A senior Pujari led the proceedings in every hall, taking rows of gathered devotees through a series of synchronised actions and rituals, culminating in the final havan (sacrificial fire) in each devotees’ personal, portable kund (vessel).


At first, this batch processing of the devotees interfered with my conception of what pujas should be like. But as the puja went on, I saw that this factory manner was a very effective and efficient way to run the process.

(Above: Devotees wait before the start of the Puja. This picture represents a fourth of the hall. There are several halls of this size with pujas happening simultaneously)

1. The dakshina or fees for the Puja were spelt upfront- all ingredients for the Puja were included, no extra was asked for and there were no hidden costs.


2. The pandits had organised every conceivable item to be used in the Puja before-hand. All one had to do was sit down and start the puja. This ensured that no time was lost due to the devotees getting different (or incorrect) ingredients and misplacing or mishandling them.

(Above: flowers, milk, curd and various other items to be used in prayer)


(Above: Representations of a selection of the pantheon of Hindu Gods through nuts and wheat)

3. The pandits did their best to explain the rituals – as well as one could expect a hall full of devotees to be talked to anyway. If you wanted to understand the rituals in detail there was a provision to visit the temple the day earlier and speak to a member of the coordinating team in advance. It was perfect- they had discriminated between those who wanted information and those who did not- to the convenience and satisfaction of both.


4. There was no distinction based on class or income, everyone was treated in exactly the same way. This was a welcome change from temples where there are VIP or Express queues for those willing to make a payment for quick access to God.


5. The rather teacher-like Pujaris ensured silence and were quick to admonish any errant behaviour. This ensured that one got time for a little quiet one-to-one with God before, during and after the Puja.


6. From a demand-supply point of view, the small number of designated Pujaris managed to mediate the Puja for several devotees in a small amount of time. If this same Puja were to happen for each devotee individually, it would place an enormous strain on time and resources of the temple management.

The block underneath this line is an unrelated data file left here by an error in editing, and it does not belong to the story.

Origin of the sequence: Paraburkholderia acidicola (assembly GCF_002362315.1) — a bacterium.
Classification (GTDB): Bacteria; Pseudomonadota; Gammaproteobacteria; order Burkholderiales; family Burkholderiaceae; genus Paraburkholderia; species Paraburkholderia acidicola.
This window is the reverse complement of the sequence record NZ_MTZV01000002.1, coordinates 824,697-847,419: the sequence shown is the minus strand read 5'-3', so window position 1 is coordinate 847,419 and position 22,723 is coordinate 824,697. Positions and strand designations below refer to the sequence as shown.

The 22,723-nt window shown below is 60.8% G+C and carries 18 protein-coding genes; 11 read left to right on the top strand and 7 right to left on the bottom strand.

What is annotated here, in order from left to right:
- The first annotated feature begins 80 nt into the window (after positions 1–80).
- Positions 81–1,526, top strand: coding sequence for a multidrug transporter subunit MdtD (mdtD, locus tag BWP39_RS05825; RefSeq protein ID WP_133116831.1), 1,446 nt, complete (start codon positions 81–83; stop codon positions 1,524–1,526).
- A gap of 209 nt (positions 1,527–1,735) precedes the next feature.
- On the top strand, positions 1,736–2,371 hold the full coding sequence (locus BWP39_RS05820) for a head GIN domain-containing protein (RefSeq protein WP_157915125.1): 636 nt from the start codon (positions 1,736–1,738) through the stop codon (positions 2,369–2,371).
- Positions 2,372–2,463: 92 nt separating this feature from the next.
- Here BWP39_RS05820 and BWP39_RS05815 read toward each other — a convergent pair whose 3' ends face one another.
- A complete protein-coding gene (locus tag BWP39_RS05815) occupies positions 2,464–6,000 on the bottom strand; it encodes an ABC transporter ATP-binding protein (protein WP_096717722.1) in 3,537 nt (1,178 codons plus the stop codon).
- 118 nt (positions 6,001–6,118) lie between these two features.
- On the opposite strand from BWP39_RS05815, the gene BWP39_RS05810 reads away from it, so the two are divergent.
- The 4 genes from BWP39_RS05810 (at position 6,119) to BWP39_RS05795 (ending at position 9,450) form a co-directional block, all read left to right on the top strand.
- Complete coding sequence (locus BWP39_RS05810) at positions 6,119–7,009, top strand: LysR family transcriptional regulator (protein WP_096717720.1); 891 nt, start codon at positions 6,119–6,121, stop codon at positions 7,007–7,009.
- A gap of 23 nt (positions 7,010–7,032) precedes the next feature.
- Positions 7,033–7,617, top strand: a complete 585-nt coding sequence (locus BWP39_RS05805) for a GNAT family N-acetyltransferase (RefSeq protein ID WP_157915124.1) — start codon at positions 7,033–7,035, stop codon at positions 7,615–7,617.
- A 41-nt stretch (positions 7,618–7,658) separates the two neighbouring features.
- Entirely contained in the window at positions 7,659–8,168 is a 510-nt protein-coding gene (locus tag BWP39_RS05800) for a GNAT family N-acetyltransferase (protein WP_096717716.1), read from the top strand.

(Above: The Puja in Progress at Trimbukeshwar)


7. Throughout you dealt with one main organiser so you didn’t have to take the trouble of finding the right person to answer any questions. As for the rituals- the Pujaris were available after the Puja to answer any questions and queries and to offer advice.


Most devotees gathered there after the Puja left satisfied. They had completed the Puja they had come for, been given all details upfront, avoided greedy pandits and ignorant ones and returned home in quick time.


It was simple. It was standard. It was quick. It got the job done. Ray Kroc would have probably nodded in approval.

As for me, the fascination with rituals continues.


Just before I started this post, I paid my regular visit to Charu’s blog and came across her nice post on rituals, inspired by Krish’s Priestly Matters, his account of his tryst with a Priest and Rituals at his Wedding. You must read both.

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Repairman, the experienced-sage-advice-bestowing Edublogger just tagged me with this. According to the rules (set herewith) I have to:

  1. Post these rules before you give your facts
  2. List 8 random facts about yourself
  3. At the end of your post, choose (tag) 8 people and list their names, linking to them
  4. Leave a comment on their blog, letting them know they’ve been tagged.

Now I’ve got to try very hard to make sure this isn’t the most dull thing you’ll read on the site 🙂 Here goes:


There was a boy of five,

On gimmickery and acting he would thrive,

An actor one day did him see,

Offered him a part in a movie!


I was fond of cartoons and comedy,

But my favourite was car you see,